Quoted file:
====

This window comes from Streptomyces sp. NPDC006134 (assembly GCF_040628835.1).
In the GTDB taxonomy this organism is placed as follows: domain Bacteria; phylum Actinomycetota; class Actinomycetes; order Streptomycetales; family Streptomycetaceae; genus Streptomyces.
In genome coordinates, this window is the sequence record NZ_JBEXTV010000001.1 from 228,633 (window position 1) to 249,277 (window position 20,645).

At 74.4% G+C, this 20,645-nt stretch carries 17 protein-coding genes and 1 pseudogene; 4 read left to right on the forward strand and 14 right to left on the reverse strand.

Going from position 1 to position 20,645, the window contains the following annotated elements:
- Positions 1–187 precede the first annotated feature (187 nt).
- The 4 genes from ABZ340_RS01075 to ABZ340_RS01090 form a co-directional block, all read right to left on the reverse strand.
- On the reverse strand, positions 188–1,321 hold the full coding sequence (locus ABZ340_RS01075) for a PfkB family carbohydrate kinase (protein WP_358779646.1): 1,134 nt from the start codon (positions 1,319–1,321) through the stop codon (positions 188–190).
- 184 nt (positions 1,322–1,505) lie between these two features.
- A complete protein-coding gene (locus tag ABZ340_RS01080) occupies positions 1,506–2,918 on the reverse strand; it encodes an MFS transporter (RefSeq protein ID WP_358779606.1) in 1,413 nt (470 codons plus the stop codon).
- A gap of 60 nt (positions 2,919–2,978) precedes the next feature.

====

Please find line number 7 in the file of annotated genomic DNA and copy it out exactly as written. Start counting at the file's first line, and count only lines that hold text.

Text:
- The 4 genes from ABZ340_RS01075 to ABZ340_RS01090 form a co-directional block, all read right to left on the reverse strand.